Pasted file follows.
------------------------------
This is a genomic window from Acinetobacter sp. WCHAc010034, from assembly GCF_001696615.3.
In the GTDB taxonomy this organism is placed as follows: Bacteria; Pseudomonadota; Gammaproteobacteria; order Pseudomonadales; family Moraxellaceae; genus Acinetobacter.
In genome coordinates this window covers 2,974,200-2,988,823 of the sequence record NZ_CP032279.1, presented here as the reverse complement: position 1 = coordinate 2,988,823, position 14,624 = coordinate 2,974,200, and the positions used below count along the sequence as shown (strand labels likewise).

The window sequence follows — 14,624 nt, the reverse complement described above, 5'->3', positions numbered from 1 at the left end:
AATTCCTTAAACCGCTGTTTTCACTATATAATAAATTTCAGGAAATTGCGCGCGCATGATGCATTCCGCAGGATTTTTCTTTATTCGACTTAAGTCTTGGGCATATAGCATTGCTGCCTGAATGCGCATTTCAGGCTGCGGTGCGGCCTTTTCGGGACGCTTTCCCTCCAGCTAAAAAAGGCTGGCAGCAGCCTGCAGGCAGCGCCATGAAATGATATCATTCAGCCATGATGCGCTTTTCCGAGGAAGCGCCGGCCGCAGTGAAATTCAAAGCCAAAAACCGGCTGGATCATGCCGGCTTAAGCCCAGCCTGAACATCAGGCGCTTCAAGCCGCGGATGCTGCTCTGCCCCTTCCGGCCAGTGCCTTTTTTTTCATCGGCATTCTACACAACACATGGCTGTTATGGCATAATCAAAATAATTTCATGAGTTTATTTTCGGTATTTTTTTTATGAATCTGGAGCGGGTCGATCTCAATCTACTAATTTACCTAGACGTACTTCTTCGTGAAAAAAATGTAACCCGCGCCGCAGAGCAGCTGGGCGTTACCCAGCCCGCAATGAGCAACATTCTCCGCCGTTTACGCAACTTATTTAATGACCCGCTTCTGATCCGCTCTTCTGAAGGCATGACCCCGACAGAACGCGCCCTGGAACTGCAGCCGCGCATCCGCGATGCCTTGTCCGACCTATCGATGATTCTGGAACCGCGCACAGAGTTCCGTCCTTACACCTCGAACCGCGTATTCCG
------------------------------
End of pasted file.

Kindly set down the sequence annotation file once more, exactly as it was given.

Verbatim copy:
This is a genomic window from Acinetobacter sp. WCHAc010034, from assembly GCF_001696615.3.
In the GTDB taxonomy this organism is placed as follows: Bacteria; Pseudomonadota; Gammaproteobacteria; order Pseudomonadales; family Moraxellaceae; genus Acinetobacter.
In genome coordinates this window covers 2,974,200-2,988,823 of the sequence record NZ_CP032279.1, presented here as the reverse complement: position 1 = coordinate 2,988,823, position 14,624 = coordinate 2,974,200, and the positions used below count along the sequence as shown (strand labels likewise).

The window sequence follows — 14,624 nt, the reverse complement described above, 5'->3', positions numbered from 1 at the left end:
AATTCCTTAAACCGCTGTTTTCACTATATAATAAATTTCAGGAAATTGCGCGCGCATGATGCATTCCGCAGGATTTTTCTTTATTCGACTTAAGTCTTGGGCATATAGCATTGCTGCCTGAATGCGCATTTCAGGCTGCGGTGCGGCCTTTTCGGGACGCTTTCCCTCCAGCTAAAAAAGGCTGGCAGCAGCCTGCAGGCAGCGCCATGAAATGATATCATTCAGCCATGATGCGCTTTTCCGAGGAAGCGCCGGCCGCAGTGAAATTCAAAGCCAAAAACCGGCTGGATCATGCCGGCTTAAGCCCAGCCTGAACATCAGGCGCTTCAAGCCGCGGATGCTGCTCTGCCCCTTCCGGCCAGTGCCTTTTTTTTCATCGGCATTCTACACAACACATGGCTGTTATGGCATAATCAAAATAATTTCATGAGTTTATTTTCGGTATTTTTTTTATGAATCTGGAGCGGGTCGATCTCAATCTACTAATTTACCTAGACGTACTTCTTCGTGAAAAAAATGTAACCCGCGCCGCAGAGCAGCTGGGCGTTACCCAGCCCGCAATGAGCAACATTCTCCGCCGTTTACGCAACTTATTTAATGACCCGCTTCTGATCCGCTCTTCTGAAGGCATGACCCCGACAGAACGCGCCCTGGAACTGCAGCCGCGCATCCGCGATGCCTTGTCCGACCTATCGATGATTCTGGAACCGCGCACAGAGTTCCGTCCTTACACCTCGAACCGCGTATTCCG